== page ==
Try to solve the A+B=B+A kata first. It explains all concepts which are required to solve this kata.
I have NO idea what I'm supposed to do for this problem. The description doesnt help at all. And why does it come with a bunch of code? Am I supposed to use that? Why does the description not even mention all of that commented out code?
I would agree with aywee, random tests in go always fail. BTW, my results for the test cases above are the same as aywee's.
Sample test is missing open import Cubical.Core.Everything.
open import Cubical.Core.Everything
A question about your code is not a kata issue. Use the question tag rather.
I believe I have found a better algorithm, and I checked it programmatically. It is valid for 2 eggs and 14 trys, i got value much more than 105. What should i do?
I can use the first egg until it breaks, but no more than 14 times, and the same with the second egg, am I right?
I don't understand why this would matter, mind explaining?
OMG.... And I could imagine banning undefined won't work cus you can anyway define partial functions by looping...
You might be interested in this renewed attempt to establish the correctness of binary tree inversion ;-)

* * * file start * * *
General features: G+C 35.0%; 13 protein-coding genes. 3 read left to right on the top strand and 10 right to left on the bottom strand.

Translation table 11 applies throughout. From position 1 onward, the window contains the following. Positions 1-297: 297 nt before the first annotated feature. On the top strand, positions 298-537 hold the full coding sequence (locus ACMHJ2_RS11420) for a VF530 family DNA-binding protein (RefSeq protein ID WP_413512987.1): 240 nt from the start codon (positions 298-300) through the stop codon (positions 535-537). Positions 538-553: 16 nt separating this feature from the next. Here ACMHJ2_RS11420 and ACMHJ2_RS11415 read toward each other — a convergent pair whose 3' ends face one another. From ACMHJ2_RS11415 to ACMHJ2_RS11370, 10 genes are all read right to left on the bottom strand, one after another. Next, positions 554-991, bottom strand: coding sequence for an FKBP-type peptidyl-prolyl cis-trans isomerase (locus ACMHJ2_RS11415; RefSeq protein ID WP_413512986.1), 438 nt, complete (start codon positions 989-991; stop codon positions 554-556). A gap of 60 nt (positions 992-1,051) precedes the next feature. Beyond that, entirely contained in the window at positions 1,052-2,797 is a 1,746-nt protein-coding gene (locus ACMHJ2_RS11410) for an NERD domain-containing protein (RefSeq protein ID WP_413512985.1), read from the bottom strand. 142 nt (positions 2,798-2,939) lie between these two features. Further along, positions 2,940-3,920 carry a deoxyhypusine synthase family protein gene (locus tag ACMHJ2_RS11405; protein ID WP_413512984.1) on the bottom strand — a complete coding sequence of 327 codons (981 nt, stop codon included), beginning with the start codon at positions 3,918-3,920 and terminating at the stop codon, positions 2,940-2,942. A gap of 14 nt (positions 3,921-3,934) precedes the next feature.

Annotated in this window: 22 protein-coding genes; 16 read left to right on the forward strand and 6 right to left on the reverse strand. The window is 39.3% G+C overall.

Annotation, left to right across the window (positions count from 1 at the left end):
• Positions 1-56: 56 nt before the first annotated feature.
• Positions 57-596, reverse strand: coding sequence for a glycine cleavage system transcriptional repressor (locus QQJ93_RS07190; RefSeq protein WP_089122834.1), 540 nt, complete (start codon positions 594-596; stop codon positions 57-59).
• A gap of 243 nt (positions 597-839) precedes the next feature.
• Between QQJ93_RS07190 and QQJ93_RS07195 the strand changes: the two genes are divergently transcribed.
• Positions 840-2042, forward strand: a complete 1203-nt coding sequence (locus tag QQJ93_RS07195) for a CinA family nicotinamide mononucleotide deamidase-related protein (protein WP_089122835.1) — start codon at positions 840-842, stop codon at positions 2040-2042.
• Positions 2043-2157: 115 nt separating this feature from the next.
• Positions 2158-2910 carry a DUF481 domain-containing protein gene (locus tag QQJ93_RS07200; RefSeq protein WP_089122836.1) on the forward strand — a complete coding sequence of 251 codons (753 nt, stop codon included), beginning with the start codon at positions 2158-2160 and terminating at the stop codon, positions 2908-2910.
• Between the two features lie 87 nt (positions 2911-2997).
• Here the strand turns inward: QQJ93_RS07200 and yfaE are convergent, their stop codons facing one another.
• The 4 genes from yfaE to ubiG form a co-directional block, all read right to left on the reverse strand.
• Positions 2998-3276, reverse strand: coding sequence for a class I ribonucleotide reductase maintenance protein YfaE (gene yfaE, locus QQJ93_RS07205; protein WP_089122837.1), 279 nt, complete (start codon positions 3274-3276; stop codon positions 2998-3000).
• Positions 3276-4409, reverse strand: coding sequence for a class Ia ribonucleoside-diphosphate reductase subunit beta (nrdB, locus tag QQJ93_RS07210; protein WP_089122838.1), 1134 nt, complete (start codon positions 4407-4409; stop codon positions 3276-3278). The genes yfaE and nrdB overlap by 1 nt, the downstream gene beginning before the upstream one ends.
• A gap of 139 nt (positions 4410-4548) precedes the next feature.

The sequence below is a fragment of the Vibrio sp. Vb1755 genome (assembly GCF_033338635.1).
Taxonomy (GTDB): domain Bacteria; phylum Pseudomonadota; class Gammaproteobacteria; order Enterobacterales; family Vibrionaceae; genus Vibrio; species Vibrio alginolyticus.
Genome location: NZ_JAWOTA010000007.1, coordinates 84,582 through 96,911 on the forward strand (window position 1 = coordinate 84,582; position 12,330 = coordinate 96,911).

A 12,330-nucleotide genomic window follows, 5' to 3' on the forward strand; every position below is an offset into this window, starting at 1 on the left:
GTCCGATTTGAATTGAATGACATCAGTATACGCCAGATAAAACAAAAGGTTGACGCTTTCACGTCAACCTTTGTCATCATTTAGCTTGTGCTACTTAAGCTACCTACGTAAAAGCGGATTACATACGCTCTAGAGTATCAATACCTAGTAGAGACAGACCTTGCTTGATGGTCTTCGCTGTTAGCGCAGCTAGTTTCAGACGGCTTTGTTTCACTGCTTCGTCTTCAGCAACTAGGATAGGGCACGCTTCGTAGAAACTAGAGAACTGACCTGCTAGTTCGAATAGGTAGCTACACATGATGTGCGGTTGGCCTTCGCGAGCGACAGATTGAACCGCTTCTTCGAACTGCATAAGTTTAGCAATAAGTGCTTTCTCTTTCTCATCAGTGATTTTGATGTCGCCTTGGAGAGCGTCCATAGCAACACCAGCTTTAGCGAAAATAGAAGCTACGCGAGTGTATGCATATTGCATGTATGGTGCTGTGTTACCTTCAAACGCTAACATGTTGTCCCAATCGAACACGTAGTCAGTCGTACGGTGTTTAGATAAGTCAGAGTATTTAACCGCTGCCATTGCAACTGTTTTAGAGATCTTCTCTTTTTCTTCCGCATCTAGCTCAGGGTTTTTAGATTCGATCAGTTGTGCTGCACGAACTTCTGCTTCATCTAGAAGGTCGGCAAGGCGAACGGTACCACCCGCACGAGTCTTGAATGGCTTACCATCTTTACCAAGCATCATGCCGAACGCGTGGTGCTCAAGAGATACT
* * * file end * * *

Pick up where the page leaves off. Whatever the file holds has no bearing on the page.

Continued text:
These options do not help. It is necessary to test inequalities to prohibit solutions like this.
I happened to stumble on this comment yesterday. Would this work by any chance?
It is possible to pass this kata with the same trick as other "theorem proving" Haskell kata: see this fork. Is it really impossible to ban it?
I'll let this through since I couldn't immediately find obvious loopholes in the test suite ;-)
Approved at 4 kyu since it is indeed more tedious to prove this in Haskell than proper theorem-proving languages, but the result is not that deep and interesting once you get the hang of theorem proving.
Goddammit Haskell is truly the Brainfuck of theorem proving (or maybe assembly language?) XD